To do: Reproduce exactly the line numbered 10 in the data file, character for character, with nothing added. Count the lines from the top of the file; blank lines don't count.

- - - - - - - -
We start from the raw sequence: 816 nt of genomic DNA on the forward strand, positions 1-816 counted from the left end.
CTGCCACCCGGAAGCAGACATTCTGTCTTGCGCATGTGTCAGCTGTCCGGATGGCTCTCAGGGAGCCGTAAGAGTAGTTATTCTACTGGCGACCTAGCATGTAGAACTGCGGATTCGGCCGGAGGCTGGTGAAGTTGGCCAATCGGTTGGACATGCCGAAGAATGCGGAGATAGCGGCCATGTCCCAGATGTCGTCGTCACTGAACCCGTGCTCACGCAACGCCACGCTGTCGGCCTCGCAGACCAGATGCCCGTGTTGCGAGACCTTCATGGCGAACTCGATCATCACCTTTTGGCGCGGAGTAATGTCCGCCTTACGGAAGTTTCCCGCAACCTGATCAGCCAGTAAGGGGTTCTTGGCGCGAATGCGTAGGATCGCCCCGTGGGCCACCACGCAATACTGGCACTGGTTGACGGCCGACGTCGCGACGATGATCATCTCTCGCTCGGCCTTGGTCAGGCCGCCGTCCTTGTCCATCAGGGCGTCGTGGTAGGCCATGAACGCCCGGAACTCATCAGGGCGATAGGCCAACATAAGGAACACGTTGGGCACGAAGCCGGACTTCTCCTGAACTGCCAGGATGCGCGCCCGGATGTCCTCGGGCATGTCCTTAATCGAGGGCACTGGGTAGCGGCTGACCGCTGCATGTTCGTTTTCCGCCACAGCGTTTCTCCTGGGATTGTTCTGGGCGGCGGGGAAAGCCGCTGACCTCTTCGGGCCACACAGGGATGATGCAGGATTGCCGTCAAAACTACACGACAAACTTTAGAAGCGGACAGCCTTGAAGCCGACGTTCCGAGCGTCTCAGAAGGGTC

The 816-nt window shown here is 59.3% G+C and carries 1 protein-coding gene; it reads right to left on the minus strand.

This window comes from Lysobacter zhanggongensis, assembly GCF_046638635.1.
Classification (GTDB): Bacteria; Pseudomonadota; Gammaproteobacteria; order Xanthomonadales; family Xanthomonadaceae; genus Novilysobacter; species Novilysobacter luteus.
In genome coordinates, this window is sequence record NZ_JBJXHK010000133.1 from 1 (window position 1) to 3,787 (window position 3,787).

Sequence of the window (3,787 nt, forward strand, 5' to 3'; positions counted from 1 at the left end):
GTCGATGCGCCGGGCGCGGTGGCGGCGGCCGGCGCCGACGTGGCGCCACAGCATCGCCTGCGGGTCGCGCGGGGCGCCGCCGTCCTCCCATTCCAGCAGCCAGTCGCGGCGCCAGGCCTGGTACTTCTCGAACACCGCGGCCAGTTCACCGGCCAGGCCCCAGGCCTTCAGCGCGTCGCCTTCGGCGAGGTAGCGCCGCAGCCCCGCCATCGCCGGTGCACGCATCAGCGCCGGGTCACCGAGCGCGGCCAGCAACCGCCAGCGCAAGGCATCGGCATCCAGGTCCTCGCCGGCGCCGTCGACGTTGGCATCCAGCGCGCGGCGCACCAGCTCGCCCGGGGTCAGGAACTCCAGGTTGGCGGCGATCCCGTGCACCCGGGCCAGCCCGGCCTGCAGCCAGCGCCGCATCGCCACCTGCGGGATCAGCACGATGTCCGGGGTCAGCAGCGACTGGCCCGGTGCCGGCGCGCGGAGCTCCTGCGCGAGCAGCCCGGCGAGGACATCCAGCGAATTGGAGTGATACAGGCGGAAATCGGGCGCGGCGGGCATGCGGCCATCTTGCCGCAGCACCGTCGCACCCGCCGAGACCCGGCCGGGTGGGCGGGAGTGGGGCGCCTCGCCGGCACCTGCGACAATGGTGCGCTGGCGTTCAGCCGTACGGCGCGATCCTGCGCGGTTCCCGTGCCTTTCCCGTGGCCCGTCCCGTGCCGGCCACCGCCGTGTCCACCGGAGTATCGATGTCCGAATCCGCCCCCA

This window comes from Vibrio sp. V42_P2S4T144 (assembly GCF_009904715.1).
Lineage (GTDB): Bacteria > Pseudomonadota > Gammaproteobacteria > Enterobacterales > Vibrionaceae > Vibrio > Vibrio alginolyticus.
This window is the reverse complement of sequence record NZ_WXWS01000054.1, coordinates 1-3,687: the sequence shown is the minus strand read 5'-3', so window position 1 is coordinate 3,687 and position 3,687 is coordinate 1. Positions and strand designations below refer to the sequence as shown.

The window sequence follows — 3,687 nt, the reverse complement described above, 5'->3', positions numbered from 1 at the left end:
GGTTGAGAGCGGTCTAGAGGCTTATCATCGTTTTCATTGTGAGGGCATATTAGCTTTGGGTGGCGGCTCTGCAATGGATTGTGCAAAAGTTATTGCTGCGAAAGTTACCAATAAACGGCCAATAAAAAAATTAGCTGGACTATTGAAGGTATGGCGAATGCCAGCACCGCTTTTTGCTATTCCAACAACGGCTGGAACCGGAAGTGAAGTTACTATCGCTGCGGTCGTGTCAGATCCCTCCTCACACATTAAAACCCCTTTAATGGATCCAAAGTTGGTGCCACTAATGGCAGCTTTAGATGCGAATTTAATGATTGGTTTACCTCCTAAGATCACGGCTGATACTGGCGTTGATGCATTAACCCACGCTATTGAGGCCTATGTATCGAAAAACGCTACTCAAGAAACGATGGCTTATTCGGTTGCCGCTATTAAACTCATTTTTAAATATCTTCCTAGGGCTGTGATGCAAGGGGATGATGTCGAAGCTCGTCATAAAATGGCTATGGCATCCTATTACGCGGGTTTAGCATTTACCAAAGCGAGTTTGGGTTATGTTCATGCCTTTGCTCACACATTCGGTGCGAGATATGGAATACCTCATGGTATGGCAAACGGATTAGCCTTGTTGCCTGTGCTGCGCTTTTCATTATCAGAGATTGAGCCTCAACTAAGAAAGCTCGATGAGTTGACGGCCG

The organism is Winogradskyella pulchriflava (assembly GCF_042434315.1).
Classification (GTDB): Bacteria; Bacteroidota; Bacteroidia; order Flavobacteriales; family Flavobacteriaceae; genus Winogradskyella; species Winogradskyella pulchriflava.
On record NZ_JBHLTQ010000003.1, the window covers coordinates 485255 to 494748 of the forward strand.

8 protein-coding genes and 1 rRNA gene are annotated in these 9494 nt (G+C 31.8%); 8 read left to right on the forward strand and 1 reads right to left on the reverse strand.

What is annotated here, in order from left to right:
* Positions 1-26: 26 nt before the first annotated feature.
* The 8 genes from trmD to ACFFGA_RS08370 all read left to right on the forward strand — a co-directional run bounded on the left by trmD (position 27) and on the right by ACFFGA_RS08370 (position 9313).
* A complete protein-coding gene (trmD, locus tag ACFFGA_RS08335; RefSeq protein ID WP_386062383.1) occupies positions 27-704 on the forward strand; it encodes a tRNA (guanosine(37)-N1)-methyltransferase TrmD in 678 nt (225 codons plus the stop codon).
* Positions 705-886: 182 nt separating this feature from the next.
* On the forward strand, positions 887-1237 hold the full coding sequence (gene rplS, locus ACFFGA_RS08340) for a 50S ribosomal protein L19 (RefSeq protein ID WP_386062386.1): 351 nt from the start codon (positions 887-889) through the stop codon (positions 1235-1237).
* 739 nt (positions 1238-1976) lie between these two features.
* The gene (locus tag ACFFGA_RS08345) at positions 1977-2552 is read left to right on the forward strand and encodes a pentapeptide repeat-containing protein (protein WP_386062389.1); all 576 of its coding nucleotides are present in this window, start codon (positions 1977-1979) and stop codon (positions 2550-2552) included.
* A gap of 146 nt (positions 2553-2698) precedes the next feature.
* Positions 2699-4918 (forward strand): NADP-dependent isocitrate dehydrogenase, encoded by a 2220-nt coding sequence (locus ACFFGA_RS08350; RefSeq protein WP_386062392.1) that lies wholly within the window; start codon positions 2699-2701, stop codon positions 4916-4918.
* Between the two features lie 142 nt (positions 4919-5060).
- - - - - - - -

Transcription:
Lineage (GTDB): Bacteria > Pseudomonadota > Gammaproteobacteria > Enterobacterales > Vibrionaceae > Vibrio > Vibrio alginolyticus.